Email : cbl.admin@mc.co.nz  |  Phone : +64 4 914 0541

Media enquiries, phone Bronwynne Howse on +64 274 583 198

  • bronwynne

LPF BACKED CBL CLASS ACTION MOVES AHEAD FOLLOWING FMA ANNOUNCEMENT

Media release: 18 December 2019

The LPF backed CBL Cass Action has today confirmed it continues to receive registrations to join its legal action against the directors of CBL and the company, with additional institutional shareholders representing 3.75 million shares joining the CBL Class Action.


CBL Class Action Claim Committee Chair, Andrew Bascand said

“This takes the total signups to the CBL Class Action to over 50 per cent of eligible shareholders.”

The FMA yesterday launched civil proceedings against CBL Corporation and its directors under the Financial Markets Conduct (FMC) Act.


“Based on the FMA’s announcement yesterday (and subject to seeing their proceedings), they do not appear to be seeking compensation for shareholders. Their focus is more on establishing that the defendants have breached their duties and for pecuniary penalties (similar to fines),” said Mr Bascand. “The regulator obviously believes, as do we, that both CBL Corporation and its directors ought to be held to account and in a sense, it looks like their action and ours may be complementary”.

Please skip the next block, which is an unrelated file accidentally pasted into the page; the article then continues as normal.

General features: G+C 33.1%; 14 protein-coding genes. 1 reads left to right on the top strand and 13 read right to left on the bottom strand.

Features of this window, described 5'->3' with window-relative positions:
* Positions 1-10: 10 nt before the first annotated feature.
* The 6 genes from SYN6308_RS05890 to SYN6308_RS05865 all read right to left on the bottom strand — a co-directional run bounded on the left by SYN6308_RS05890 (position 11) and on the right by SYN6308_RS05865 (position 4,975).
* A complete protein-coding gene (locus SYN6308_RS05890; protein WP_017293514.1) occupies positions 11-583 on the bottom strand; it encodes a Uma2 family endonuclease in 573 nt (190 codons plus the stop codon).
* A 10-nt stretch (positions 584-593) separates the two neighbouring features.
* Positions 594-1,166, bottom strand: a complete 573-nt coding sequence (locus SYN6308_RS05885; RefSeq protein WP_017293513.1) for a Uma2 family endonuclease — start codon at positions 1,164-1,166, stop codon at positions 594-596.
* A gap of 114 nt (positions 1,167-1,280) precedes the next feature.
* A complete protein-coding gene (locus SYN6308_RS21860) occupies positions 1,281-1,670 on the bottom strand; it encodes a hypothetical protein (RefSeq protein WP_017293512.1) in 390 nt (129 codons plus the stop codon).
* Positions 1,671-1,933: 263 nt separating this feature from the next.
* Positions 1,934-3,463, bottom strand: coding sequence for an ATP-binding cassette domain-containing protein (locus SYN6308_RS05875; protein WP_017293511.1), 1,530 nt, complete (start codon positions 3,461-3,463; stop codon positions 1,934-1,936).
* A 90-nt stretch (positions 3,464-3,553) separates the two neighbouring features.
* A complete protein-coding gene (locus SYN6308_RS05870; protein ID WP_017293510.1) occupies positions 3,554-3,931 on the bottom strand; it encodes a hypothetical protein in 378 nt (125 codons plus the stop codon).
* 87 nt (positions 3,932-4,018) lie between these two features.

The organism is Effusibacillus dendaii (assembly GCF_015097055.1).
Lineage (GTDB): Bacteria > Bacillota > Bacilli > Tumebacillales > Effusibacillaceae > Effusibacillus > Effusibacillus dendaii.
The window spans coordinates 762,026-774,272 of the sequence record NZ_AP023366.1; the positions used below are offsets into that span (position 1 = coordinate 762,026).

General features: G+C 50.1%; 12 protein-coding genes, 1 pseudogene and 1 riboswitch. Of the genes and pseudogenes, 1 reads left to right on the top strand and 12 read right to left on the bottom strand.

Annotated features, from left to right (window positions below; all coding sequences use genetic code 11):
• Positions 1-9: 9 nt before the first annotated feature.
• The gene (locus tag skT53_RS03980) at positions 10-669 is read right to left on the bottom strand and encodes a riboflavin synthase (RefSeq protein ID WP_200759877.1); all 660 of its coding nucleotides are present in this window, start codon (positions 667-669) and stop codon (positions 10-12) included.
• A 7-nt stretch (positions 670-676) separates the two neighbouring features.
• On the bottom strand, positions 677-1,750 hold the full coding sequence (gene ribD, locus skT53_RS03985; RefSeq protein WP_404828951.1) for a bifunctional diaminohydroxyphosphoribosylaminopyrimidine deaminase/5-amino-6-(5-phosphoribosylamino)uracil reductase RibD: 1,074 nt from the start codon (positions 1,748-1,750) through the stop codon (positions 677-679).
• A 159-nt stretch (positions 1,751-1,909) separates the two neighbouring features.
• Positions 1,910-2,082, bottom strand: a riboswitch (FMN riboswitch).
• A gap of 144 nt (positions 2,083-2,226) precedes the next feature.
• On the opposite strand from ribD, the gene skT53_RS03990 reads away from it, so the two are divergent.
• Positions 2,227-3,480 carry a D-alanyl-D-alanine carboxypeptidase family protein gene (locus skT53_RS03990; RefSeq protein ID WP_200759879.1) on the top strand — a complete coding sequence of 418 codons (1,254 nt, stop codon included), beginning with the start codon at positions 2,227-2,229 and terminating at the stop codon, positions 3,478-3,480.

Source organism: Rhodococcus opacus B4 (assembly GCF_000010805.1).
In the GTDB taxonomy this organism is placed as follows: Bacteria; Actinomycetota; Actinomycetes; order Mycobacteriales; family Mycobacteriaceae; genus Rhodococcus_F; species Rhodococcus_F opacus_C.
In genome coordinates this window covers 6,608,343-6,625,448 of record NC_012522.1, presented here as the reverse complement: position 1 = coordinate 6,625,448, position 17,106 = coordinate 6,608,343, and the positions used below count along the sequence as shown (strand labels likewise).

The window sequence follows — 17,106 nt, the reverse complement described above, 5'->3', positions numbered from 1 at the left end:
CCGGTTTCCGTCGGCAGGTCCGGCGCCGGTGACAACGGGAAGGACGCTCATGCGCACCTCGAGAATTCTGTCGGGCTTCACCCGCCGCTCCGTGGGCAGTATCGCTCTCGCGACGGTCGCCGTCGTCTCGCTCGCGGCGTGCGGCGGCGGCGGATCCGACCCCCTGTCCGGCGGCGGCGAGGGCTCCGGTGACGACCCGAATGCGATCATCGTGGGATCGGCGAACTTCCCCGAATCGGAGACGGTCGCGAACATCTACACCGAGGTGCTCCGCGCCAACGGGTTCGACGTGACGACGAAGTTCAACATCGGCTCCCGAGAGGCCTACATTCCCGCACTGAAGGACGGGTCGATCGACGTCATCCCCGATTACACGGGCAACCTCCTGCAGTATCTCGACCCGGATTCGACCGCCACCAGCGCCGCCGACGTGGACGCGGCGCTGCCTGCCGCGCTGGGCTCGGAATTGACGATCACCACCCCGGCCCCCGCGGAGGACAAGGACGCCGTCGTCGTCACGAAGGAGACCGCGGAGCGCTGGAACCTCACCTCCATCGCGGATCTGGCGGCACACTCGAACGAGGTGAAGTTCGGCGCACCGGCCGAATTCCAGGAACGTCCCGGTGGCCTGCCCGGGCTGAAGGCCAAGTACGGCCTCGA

He adds “The CBL Class Action is about seeking meaningful financial compensation for shareholders who have suffered significant losses. The FMA’s proceedings address wider public interest and regulatory concerns under the FMC Act, and are separate to the CBL Class Action.

“It is important shareholders understand the FMA claim is unlikely to directly provide compensation for individual investors. For that to happen, the only realistic option for shareholders, is to join a class action.”

“CBL had a market capitalisation of $747m when it collapsed in 2018, and represents one of the largest corporate failures in New Zealand’s history. It is essential that the full range of legal issues and remedies are properly explored to hold those responsible to account and to seek compensation for shareholders,” said Mr Bascand.


ENDS